• This year, Illinois enacted SB 1846 to combat Alzheimer’s, which provides that the State Police, in cooperation with the Silver Search Task Force, will develop a coordinated statewide awareness program to be used when a person 21 years or older who is believed to have Alzheimer’s disease, related dementia, or other dementia-like cognitive impairment is reported missing.
  • This past summer, New Jersey introduced several bills related to this topic. S-2959/A-4100 proposes that hospitals note Alzheimer’s diagnoses prominently to ensure patients receive adequate hospital care. S-2960/A-4331 requires training of homemaker-home health aides in the care of patients with Alzheimer’s disease or related disorders, and S-2961/A4188 states that Alzheimer’s disease and related disorders may be listed as a secondary cause of death on a death certificate, when appropriate.

Although it is unlikely that a cure for Alzheimer’s disease will be found in the short term, it is encouraging that so many are driven to take a tough stance against the disease. With determined researchers and policy makers teaming up to find a solution, it is only a matter of time before we can beat this devastating disease. SPT


  • About Alzheimer’s disease: Alzheimer’s basics. National Institute on Aging website.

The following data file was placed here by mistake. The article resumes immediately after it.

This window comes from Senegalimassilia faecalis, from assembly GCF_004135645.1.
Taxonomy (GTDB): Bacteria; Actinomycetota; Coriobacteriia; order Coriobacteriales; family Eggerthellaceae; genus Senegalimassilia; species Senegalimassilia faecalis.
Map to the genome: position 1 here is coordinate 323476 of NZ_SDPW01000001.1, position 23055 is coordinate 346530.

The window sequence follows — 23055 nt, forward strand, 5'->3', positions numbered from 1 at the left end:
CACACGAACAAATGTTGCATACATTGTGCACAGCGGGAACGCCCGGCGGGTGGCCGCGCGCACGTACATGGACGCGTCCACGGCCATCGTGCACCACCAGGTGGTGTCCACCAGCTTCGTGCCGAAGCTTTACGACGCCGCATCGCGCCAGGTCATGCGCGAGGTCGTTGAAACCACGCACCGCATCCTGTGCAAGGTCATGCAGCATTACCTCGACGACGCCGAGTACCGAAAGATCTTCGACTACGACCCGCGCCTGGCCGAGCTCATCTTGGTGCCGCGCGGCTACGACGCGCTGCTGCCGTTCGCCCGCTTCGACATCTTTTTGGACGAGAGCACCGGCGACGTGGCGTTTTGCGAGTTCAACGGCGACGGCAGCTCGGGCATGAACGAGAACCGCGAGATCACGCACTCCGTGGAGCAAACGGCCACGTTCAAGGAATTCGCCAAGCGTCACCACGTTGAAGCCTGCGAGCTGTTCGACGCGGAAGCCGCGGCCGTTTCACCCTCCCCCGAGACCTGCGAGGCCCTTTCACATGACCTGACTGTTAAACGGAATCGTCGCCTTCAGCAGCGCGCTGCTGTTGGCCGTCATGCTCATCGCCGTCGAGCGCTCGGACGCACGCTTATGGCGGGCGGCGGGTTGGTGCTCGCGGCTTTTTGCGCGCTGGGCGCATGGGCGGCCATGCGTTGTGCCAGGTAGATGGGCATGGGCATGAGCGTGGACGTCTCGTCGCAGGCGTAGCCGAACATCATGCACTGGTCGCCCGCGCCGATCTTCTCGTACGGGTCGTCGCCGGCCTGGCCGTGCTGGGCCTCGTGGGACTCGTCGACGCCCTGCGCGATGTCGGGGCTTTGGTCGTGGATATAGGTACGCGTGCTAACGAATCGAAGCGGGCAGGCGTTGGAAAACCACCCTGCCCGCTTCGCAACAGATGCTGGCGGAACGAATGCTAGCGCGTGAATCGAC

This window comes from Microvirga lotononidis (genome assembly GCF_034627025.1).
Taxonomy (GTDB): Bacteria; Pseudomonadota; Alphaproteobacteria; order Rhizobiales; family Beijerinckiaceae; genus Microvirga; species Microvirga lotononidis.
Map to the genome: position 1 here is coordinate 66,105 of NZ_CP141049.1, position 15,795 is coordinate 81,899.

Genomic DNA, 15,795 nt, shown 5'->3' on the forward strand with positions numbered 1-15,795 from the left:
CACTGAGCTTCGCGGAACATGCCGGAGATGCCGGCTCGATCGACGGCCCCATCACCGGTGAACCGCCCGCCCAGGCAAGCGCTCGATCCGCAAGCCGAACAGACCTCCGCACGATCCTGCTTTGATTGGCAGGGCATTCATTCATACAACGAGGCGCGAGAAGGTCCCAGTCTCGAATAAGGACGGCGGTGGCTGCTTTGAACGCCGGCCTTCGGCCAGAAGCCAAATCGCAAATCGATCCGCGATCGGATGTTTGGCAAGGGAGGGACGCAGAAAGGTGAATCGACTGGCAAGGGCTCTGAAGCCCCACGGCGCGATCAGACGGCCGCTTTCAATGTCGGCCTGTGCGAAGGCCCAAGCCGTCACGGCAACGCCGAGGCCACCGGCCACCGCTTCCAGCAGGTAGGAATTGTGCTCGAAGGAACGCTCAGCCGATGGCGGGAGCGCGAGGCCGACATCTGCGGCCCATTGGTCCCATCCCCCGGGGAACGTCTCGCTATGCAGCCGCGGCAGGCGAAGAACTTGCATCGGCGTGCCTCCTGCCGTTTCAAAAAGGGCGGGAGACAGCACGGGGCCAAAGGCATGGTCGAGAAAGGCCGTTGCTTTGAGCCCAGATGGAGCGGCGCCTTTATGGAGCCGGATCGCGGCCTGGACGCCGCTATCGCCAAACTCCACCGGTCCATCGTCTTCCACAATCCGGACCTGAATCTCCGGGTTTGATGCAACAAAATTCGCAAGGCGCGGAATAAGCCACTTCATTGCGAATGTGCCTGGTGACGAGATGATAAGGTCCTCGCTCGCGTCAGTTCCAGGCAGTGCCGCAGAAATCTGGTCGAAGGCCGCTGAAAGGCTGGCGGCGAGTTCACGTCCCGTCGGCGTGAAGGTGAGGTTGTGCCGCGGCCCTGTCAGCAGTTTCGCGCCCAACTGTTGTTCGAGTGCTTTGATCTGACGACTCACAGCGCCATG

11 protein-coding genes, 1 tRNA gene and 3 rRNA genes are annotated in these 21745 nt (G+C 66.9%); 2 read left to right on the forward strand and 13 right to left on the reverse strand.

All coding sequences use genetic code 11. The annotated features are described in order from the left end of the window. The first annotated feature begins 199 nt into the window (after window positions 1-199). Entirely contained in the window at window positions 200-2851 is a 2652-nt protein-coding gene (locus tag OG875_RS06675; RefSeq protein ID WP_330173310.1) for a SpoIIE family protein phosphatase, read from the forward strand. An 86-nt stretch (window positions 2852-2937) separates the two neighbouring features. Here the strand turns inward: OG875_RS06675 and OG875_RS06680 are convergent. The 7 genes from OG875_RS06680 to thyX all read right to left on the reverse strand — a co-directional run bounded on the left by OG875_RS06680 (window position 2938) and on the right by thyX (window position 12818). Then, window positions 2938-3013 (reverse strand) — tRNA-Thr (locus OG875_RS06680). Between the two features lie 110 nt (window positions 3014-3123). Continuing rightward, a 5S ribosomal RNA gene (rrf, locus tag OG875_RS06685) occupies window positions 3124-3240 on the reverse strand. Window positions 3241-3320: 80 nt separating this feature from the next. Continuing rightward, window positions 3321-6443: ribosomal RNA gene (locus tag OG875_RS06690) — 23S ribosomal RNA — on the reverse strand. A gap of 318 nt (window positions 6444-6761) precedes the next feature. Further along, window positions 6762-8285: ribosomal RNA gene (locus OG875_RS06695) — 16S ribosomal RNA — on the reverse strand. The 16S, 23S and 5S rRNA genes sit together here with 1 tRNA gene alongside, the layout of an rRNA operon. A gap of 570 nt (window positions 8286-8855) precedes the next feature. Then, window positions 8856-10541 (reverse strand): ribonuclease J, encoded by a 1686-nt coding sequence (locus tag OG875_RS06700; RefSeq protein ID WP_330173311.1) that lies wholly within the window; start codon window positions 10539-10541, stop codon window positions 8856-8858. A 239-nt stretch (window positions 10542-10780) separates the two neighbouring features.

• What is Alzheimer’s? Alzheimer’s Association website.
  • 2015 Alzheimer’s disease facts and figures. Alzheimer’s Association website.
  • Drugs for Alzheimer’s disease 2014 update. EdInformatics website.
  • Tower M. Sen. Debbie Stabenow touts Alzheimer’s legislation in Saginaw. MLive website. April 2, 2015
  • Gov. Scott signs legislation supporting Floridians with Alzheimer’s [press release]. Tallahassee, FL: The Office of Governor Rick Scott; June 18, 2014.'s%20Legislation-%20EOG.pdf.

About the Author

Ron Lanton III, Esq, is president of True North Political Solutions, LLC. He has over 20 combined years of government affairs and legal experience. This includes activities on the municipal, state, and federal levels of government. Most recently, he worked for a pharmaceutical wholesaler where he created and oversaw the company’s government affairs department, served as their exclusive lobbyist, and advocated for the company’s various health care customers. Prior to that, Ron worked at a government affairs consulting firm in Arlington, Virginia, where he focused on health care, energy, commerce, and transportation issues. He has also clerked for a federal magistrate, was appointed as a municipal commissioner on environmental issues, and has served as consultant to Wall Street firms on financial issues. He has been a featured industry speaker on issues such as pharmaceutical safety and health care cost containment. Ron earned his juris doctor from The Ohio State University Moritz College of Law and a bachelor of arts from Miami University of Ohio. He is also a “40 Under 40” award recipient. He is admitted to practice law in New York, Illinois, and the District of Columbia.